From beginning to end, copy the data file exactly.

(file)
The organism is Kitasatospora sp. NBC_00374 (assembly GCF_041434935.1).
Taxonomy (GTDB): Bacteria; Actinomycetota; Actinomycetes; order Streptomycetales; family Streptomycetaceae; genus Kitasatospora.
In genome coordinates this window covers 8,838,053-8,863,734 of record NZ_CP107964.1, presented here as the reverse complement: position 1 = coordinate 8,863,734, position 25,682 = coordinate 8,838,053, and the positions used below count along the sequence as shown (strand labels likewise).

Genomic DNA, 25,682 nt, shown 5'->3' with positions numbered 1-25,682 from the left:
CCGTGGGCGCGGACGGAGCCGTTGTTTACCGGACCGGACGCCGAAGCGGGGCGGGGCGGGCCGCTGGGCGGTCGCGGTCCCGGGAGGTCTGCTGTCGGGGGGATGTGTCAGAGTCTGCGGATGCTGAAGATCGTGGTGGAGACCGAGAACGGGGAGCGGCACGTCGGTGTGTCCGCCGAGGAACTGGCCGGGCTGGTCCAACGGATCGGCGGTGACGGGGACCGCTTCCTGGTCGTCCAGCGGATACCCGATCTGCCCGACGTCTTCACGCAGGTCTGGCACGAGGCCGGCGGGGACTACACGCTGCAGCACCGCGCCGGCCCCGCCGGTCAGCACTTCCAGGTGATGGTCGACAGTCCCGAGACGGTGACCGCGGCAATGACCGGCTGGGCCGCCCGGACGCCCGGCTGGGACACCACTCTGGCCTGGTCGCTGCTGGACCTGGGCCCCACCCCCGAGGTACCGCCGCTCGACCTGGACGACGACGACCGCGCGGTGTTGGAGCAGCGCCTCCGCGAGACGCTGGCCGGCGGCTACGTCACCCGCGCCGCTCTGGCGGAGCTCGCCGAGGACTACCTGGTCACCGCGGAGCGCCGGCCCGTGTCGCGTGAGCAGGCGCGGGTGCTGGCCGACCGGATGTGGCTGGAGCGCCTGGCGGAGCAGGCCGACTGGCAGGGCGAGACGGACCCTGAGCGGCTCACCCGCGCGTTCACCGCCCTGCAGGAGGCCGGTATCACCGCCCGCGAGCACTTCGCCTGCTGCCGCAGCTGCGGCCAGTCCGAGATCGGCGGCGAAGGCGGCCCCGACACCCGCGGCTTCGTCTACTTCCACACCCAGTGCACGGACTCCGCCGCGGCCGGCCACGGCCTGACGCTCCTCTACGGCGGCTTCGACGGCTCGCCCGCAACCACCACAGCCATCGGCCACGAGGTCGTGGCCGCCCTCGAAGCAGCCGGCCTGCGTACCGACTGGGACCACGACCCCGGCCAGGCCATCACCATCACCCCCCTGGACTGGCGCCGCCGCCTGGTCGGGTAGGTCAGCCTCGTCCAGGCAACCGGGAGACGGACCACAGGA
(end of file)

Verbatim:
The organism is Kitasatospora sp. NBC_00374 (assembly GCF_041434935.1).
Taxonomy (GTDB): Bacteria; Actinomycetota; Actinomycetes; order Streptomycetales; family Streptomycetaceae; genus Kitasatospora.
In genome coordinates this window covers 8,838,053-8,863,734 of record NZ_CP107964.1, presented here as the reverse complement: position 1 = coordinate 8,863,734, position 25,682 = coordinate 8,838,053, and the positions used below count along the sequence as shown (strand labels likewise).

Genomic DNA, 25,682 nt, shown 5'->3' with positions numbered 1-25,682 from the left:
CCGTGGGCGCGGACGGAGCCGTTGTTTACCGGACCGGACGCCGAAGCGGGGCGGGGCGGGCCGCTGGGCGGTCGCGGTCCCGGGAGGTCTGCTGTCGGGGGGATGTGTCAGAGTCTGCGGATGCTGAAGATCGTGGTGGAGACCGAGAACGGGGAGCGGCACGTCGGTGTGTCCGCCGAGGAACTGGCCGGGCTGGTCCAACGGATCGGCGGTGACGGGGACCGCTTCCTGGTCGTCCAGCGGATACCCGATCTGCCCGACGTCTTCACGCAGGTCTGGCACGAGGCCGGCGGGGACTACACGCTGCAGCACCGCGCCGGCCCCGCCGGTCAGCACTTCCAGGTGATGGTCGACAGTCCCGAGACGGTGACCGCGGCAATGACCGGCTGGGCCGCCCGGACGCCCGGCTGGGACACCACTCTGGCCTGGTCGCTGCTGGACCTGGGCCCCACCCCCGAGGTACCGCCGCTCGACCTGGACGACGACGACCGCGCGGTGTTGGAGCAGCGCCTCCGCGAGACGCTGGCCGGCGGCTACGTCACCCGCGCCGCTCTGGCGGAGCTCGCCGAGGACTACCTGGTCACCGCGGAGCGCCGGCCCGTGTCGCGTGAGCAGGCGCGGGTGCTGGCCGACCGGATGTGGCTGGAGCGCCTGGCGGAGCAGGCCGACTGGCAGGGCGAGACGGACCCTGAGCGGCTCACCCGCGCGTTCACCGCCCTGCAGGAGGCCGGTATCACCGCCCGCGAGCACTTCGCCTGCTGCCGCAGCTGCGGCCAGTCCGAGATCGGCGGCGAAGGCGGCCCCGACACCCGCGGCTTCGTCTACTTCCACACCCAGTGCACGGACTCCGCCGCGGCCGGCCACGGCCTGACGCTCCTCTACGGCGGCTTCGACGGCTCGCCCGCAACCACCACAGCCATCGGCCACGAGGTCGTGGCCGCCCTCGAAGCAGCCGGCCTGCGTACCGACTGGGACCACGACCCCGGCCAGGCCATCACCATCACCCCCCTGGACTGGCGCCGCCGCCTGGTCGGGTAGGTCAGCCTCGTCCAGGCAACCGGGAGACGGACCACAGGA